I tried to be a good wife and mom–to protect our future. I followed the doctor’s rules. I never missed an appointment. I ate the right things to keep him strong, to keep me healthy. I took those crazy, big vitamins. I even choked down yogurt for the first few months (bleh). I tried to be prepared. We made a nice room. I read up on the latest crib, stroller, and car seat safety before tagging items for our registry. I washed his clothes in special detergent in case he might have allergies like his daddy. I made sure that we had two kinds of bottles and formula in our cupboard in case he didn’t take to breastfeeding. Diapers were ready and waiting next to at least three kinds of rash cream. All of the preparation in the world could never have prepared me for where we stand now. How do you go from picking out the perfect crib and bedding one day to choosing your baby’s final resting place the next? How am I suppose to accept my empty belly now that our baby is not here in my arms to hold? How am I suppose to reassure my husband that things are going to be okay when I’m on shaky ground? I want to act out like a child sometimes, kicking and screaming with my fists to the floor, hoping that someone will “give me my way.” That someone will give us back our son. Our future. I wanted so many things for us, to do so many things together. I want to see my baby’s eyes looking up at me while I hold him. I want to hear him cry. To hear him breathe. I want to dress him in that blue surf sweatshirt his daddy picked out for him. I want to rock him to sleep. I want to smell his baby face while I kiss his forehead. To teach him how to swim. To read him books at bedtime. To see him laugh and smile. To watch him clap along to his daddy’s guitar. To play with him as he splashes around at bath time. To introduce him to the feeling of cool sand between his tiny toes at the beach. I want to tell him I love him when I know he’s listening. I want to watch him play in the backyard with Sam and Nacho, and most of all with his dad. I want to draw and color with him. I want to hear his voice one day–for him to call us “mom” and “dad”. I want to watch and help him grow into a good man.

I wish we would have had the chance to save Rylan. I wish we could have changed our fate. I have to live every day knowing that I was the only one who could’ve known that something was wrong and didn’t pick up on it. It kills me to know that my baby could have been hurting or struggling and I never even knew. Even worse, it’s hard to know that my body could be responsible in some way for his death. I often feel like I failed Rylan and my husband. Even our family, sometimes. I have to keep telling myself that thoughts like that are irrational–because I know that I would have done anything to protect Ry and Chris had I known–but it’s not always easy to be rational when you’re sad. All I know is that I would have given my own life to save his–and to save Chris from this experience. I hope that means that I am a good mom and wife in some way.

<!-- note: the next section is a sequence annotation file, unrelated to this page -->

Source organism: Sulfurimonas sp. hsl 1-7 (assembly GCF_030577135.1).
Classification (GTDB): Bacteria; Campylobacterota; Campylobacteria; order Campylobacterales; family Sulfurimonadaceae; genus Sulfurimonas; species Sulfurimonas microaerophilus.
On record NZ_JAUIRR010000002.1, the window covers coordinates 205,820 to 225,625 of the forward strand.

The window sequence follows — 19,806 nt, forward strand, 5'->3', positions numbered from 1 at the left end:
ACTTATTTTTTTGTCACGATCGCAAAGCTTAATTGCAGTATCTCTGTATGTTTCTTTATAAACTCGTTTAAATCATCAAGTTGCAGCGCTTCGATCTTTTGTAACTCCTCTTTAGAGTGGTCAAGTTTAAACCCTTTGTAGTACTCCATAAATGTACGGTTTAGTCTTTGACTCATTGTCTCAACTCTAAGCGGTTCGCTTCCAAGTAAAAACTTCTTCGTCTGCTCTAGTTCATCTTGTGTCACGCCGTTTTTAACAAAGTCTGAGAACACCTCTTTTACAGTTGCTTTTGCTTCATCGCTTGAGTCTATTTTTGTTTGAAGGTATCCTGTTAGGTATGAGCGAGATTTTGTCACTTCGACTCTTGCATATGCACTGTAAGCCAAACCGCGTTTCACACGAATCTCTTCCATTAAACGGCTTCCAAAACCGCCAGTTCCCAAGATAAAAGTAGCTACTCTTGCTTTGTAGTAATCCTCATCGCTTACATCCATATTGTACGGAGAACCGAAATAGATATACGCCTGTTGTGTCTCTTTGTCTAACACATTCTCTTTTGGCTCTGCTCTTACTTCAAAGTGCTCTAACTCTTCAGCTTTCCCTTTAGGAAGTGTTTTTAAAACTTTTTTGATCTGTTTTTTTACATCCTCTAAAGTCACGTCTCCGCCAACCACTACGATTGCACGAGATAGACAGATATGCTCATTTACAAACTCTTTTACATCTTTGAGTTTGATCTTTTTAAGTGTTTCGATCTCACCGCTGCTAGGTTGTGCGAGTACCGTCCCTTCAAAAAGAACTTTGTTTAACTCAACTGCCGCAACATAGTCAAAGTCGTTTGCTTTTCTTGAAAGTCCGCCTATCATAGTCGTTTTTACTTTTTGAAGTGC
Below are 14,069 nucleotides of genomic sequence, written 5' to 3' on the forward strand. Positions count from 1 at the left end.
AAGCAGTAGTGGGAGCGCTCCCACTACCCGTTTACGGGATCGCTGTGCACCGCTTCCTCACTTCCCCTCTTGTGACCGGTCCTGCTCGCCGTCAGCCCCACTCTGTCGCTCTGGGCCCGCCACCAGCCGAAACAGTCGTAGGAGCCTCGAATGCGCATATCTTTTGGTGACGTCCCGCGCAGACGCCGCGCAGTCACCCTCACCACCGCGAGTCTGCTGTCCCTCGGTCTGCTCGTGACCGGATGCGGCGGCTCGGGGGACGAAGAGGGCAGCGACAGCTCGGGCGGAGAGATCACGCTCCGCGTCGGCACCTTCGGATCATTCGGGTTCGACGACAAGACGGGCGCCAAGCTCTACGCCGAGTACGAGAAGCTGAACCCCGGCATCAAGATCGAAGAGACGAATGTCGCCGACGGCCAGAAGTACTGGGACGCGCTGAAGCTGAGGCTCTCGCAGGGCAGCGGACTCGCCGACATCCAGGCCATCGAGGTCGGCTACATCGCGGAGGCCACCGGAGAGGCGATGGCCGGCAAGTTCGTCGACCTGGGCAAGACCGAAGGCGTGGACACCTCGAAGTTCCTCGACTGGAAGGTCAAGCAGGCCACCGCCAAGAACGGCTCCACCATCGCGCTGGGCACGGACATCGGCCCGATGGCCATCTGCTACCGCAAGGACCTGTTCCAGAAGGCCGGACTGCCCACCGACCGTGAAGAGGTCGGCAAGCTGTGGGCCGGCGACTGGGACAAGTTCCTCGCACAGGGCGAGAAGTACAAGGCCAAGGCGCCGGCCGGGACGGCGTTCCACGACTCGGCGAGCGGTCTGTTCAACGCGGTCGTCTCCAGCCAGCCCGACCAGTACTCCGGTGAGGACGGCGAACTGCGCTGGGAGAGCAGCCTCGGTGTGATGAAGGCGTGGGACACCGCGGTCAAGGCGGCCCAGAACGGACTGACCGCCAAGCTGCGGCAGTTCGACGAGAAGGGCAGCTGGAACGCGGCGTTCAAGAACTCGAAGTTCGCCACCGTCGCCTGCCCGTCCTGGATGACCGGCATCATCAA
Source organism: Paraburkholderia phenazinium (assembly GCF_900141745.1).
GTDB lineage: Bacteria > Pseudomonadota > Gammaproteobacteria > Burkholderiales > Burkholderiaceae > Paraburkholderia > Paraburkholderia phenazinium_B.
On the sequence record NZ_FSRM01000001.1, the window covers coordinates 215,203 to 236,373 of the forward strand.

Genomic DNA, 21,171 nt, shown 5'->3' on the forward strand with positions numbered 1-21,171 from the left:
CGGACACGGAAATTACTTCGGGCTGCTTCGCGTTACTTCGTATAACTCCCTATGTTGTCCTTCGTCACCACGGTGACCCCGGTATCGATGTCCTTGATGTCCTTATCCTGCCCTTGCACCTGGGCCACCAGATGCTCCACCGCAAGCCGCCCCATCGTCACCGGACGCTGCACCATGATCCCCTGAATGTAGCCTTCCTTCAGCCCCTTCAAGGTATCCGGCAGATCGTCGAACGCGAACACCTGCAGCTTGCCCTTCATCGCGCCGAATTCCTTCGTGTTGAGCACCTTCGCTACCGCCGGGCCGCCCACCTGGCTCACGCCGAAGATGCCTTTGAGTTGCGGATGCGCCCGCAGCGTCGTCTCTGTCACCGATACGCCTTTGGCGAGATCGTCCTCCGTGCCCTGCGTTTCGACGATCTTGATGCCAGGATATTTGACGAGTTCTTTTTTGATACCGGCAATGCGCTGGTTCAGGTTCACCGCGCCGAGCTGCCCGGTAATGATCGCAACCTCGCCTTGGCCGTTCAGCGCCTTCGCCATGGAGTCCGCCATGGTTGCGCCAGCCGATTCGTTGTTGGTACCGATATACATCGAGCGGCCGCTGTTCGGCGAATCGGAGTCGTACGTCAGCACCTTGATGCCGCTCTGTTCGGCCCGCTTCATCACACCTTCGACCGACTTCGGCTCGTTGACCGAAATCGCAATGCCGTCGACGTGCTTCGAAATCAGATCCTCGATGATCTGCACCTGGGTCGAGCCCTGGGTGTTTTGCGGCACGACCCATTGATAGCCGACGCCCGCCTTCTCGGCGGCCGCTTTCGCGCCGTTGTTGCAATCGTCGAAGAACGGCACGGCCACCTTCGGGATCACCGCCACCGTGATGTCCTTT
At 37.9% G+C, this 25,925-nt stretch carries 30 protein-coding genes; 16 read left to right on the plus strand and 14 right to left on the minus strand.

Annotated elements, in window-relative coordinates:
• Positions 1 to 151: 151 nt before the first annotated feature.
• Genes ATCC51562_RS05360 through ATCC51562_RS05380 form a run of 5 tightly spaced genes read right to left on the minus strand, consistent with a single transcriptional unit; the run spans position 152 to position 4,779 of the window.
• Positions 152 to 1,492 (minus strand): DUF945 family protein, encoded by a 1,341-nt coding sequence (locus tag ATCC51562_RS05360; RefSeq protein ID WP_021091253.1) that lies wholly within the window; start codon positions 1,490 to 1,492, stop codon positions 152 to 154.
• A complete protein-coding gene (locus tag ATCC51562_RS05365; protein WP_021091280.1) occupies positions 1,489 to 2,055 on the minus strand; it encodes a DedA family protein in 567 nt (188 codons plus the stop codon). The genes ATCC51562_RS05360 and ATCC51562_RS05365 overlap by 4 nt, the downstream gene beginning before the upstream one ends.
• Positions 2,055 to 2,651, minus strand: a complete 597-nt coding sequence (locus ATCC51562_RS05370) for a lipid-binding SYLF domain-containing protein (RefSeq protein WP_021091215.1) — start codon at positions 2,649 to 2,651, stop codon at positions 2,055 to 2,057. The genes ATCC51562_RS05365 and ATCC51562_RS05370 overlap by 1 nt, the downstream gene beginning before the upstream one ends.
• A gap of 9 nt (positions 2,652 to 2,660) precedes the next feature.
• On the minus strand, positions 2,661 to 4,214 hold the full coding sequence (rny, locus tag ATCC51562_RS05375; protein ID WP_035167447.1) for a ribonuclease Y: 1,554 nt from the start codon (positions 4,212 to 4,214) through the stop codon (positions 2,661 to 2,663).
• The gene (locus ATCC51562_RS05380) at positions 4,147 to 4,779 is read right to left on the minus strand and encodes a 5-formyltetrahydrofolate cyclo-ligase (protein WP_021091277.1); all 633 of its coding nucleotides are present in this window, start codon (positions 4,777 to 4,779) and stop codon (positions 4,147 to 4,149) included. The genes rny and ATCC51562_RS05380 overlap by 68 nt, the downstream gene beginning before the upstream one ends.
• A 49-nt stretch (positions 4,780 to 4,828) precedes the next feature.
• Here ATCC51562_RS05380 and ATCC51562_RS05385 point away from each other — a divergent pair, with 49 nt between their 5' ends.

Most days I feel lazy, or, just plain crazy. I don’t know which way is up and I definitely need someone to mark me with a big “fragile” sticker before shipping me out to my next social event. But, I keep getting up every morning and try to stay busy. Maybe I just try to stay distracted. Mostly I look forward to when my husband isn’t working so we can hang out. Our time together has been my saving grace. I gain such comfort by being in his presence. Part of that is because we have endured a similar experience, that we’ve shared a loss that only one another can understand. But, it’s also because we love each other so much. We have our moments like anyone else, but at the end of the day we truly care about each other. It feels good to be so sure of something in such uncertain times. I’m so glad that I listened years ago when my parents said that I should marry my best friend. I still get that excited feeling inside when we hold hands or he leans in for a kiss. When we get into those giddy moods together he makes me laugh so hard that my cheeks hurt. I’ve cherished those moments over the years. Now, I live for those moments. I guess that’s what makes this situation even more frustrating. In my heart I always knew that we would be good parents. I looked forward to sharing the great love that we have for each other with our child. I hoped that we could be a good example so that someday, hopefully, he could meet some lucky girl and have a relationship as good as ours. I don’t know how much babies retain while in the womb, but I hope that he got to know his mom and dad a little during our time together. I hope that he felt the love we have for each other and for him. I hope that it surrounded him and protected him when he passed away–the way that his daddy’s love surrounded me that night to get me through. The way it continues to light my way.